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Proposition 63 – Firearms – Ammunition Sales

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Proposition 63 would make a number of changes related to firearms and ammunition.

Under both state and federal law, some people are not allowed to own or possess firearms.  These individuals are referred to as "prohibited persons" and generally include individuals convicted of felonies and some misdemeanors, and those determined by a court to be a danger to themselves or others.  In California, persons who are prohibited from owning firearms are also prohibited from owning ammunition.

Under current law, there are various procedures, regulations, and limitations for individuals seeking to purchase firearms.  These include a federal background check, limits on the type of firearms that can be purchased, a ten-day waiting period before a dealer may transfer a firearm to a purchaser, and requirements for recording and reporting firearms purchases.

Ammunition sales are generally not regulated in the same manner as firearms sales.  However, some regulations do apply.  For example, since 2000, California law has prohibited the manufacture, sale or transfer of "large capacity magazines" (holding more than 10 rounds).  However, individuals who possessed large capacity magazines before 2000 were allowed to keep them.

Proposition 63 would make a number of changes to these provisions, most specifically those dealing with ammunition sales.  In particular, Proposition 63 would (1) regulate all ammunition sales in a manner similar to firearm sales, (2) implement a court process to ensure certain offenders surrender their firearms at the time of their conviction, and (3) expand the existing ban on large capacity magazines.

First, the proposition would regulate all ammunition sales in a manner similar to firearm sales.  Vendors of ammunition would be required to obtain a one-year license from the state Department of Justice (DOJ) in order to sell more than 500 rounds of ammunition in a 30-day period.  In addition, individuals wishing to purchase ammunition would have to obtain a 4-year authorization from the DOJ.  Proposition 63 would also require  ammunition vendors to collect and submit specified information—such as the date of the transaction, the purchasers’ identification information, and the type of ammunition purchased—to DOJ for retention in a centralized database for law enforcement purposes.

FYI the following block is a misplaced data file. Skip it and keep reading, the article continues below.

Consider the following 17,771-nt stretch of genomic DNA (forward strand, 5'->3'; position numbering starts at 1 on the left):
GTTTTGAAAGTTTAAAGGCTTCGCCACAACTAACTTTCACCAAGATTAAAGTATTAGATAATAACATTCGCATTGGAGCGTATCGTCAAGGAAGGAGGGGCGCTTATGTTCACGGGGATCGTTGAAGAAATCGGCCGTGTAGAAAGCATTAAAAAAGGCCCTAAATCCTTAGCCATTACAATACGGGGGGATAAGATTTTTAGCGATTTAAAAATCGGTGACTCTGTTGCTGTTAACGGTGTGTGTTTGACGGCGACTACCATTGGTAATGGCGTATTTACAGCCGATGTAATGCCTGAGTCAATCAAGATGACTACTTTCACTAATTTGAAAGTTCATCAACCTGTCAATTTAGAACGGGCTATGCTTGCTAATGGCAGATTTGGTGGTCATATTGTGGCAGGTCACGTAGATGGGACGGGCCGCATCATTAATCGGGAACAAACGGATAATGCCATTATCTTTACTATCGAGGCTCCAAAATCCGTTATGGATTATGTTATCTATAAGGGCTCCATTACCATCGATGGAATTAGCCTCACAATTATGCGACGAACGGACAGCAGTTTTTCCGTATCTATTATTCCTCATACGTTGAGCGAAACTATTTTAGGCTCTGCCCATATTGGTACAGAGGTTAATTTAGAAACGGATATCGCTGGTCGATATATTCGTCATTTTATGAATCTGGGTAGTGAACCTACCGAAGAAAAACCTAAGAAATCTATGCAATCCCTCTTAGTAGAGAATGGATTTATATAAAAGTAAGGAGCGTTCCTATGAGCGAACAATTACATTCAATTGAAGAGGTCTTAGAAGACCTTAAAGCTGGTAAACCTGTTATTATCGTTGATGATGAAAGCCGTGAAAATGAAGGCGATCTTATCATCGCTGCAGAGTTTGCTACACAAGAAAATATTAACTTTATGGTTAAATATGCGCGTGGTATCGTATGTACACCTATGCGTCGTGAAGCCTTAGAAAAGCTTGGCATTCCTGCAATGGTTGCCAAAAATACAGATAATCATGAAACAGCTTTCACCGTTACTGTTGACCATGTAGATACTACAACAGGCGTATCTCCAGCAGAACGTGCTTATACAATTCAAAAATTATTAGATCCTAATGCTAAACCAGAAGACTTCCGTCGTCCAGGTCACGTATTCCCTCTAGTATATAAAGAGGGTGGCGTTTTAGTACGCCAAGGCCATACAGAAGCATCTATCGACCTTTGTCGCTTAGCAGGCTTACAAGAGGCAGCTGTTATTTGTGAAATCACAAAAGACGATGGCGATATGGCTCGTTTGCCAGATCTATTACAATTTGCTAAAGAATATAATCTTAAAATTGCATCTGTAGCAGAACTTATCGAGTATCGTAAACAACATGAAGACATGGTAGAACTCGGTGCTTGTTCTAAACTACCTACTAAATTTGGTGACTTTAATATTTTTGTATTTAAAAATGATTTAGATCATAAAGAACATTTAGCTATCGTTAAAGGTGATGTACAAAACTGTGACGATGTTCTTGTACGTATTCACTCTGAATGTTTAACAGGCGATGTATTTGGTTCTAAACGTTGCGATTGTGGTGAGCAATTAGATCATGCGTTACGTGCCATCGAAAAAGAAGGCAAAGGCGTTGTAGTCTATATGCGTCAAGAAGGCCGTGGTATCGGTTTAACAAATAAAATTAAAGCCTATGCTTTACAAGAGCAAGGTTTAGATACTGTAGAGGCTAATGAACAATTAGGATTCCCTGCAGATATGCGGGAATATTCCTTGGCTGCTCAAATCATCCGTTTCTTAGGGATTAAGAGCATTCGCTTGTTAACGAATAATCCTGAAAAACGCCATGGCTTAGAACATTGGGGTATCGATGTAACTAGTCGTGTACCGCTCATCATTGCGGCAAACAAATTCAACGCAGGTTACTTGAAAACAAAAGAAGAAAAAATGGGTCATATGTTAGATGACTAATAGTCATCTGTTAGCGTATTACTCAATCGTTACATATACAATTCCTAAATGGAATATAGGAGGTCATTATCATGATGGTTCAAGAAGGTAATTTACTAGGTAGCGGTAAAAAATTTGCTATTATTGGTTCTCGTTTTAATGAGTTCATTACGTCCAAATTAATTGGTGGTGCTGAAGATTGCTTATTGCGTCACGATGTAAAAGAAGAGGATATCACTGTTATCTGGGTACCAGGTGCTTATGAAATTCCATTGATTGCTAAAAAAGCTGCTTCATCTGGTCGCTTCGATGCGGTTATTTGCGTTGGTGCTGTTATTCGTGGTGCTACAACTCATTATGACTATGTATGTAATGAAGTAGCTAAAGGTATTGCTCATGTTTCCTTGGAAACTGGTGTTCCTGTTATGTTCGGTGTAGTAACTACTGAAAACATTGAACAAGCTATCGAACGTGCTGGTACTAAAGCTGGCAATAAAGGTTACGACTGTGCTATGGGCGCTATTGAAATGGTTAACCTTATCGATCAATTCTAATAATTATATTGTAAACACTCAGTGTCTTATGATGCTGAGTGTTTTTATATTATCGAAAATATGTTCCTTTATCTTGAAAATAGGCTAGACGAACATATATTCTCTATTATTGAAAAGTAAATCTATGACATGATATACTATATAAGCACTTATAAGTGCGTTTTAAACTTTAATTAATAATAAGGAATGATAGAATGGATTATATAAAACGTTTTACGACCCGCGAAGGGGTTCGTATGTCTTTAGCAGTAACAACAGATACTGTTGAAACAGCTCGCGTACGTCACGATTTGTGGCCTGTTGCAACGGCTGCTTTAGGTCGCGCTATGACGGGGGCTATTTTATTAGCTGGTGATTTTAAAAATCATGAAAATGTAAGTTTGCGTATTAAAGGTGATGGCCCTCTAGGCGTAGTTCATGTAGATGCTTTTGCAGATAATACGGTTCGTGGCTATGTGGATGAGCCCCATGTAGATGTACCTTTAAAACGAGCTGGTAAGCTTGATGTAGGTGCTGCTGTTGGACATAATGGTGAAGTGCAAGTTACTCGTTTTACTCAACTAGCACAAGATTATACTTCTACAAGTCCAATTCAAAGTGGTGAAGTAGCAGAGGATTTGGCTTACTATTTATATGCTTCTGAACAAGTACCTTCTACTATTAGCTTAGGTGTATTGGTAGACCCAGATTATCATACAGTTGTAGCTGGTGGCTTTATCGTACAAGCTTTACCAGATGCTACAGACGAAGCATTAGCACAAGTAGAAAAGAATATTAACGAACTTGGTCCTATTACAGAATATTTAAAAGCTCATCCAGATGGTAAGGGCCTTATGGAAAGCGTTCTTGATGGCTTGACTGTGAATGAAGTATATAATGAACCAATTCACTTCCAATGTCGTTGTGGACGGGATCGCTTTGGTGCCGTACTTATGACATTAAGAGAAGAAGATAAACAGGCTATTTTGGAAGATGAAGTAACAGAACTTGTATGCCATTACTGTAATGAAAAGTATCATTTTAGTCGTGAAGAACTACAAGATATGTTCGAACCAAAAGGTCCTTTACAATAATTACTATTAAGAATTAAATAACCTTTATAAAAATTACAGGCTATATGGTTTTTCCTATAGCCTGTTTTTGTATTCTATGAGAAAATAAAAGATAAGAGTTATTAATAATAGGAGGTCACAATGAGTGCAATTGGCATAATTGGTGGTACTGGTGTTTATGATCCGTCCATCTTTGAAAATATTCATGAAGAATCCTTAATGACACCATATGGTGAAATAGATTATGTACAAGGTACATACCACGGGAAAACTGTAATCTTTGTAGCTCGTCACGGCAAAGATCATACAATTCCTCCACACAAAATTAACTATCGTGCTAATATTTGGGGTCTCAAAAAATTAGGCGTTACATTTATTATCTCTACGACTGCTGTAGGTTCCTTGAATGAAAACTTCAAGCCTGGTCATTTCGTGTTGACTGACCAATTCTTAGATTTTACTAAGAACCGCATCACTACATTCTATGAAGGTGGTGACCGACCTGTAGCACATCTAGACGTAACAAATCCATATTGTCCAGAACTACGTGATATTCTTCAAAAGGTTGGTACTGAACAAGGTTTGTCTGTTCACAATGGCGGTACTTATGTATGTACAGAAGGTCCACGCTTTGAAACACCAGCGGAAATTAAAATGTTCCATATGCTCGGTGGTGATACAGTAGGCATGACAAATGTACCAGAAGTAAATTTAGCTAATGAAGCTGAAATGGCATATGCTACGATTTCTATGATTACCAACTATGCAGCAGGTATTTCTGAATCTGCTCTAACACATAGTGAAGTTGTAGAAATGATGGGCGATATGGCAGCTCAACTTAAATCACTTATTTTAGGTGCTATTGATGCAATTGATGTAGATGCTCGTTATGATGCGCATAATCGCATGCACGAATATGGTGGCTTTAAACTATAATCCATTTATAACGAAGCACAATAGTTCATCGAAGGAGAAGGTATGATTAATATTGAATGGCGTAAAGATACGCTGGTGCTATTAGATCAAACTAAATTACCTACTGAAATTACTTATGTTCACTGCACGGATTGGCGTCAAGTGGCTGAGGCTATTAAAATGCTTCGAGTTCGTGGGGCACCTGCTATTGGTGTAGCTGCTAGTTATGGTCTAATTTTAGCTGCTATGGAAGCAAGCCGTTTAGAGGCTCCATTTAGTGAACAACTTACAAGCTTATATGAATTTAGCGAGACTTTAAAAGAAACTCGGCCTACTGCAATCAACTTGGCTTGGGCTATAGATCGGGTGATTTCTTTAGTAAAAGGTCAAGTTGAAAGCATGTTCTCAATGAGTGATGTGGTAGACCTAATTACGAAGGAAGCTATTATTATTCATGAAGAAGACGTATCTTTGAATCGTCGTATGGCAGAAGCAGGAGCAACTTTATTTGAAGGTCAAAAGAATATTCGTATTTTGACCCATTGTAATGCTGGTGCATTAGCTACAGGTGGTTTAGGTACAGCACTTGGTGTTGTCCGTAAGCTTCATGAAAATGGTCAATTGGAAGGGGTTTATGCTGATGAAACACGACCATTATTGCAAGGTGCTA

Second, Proposition 63 contains includes provisions to require that individuals convicted of offenses that prohibit them from owning firearms surrender their firearms at the time of their conviction.

Finally, as discussed above, the 2000 ban on "large capacity magazines" allowed persons who owned them before the ban to keep them.  Proposition 63 would change that and require persons currently lawfully possession of such magazines to (1) remove the magazine from the state, (2) sell the magazine to a licensed firearms dealer, or (3) surrender the magazine to law enforcement for destruction.

Fiscal Impact:

According to the Legislative Analyst Office (LAO), Proposition 63 would result in increased state costs in the tens of millions of dollars annually related to regulating ammunition sales, likely offset by various regulatory fees authorized by the proposition.  The proposition would also result in an increase in court and law enforcement costs, not likely to exceed the tens of millions of dollars annually, related to removing firearms from prohibited persons as part of court sentencing proceedings. These costs could be offset to some extent by fees authorized by the measure.  Finally, Proposition 63 could result in a potential increase in state and local correctional costs, not likely to exceed the low millions of dollars annually, related to new and increased penalties.

CCC Position:

No position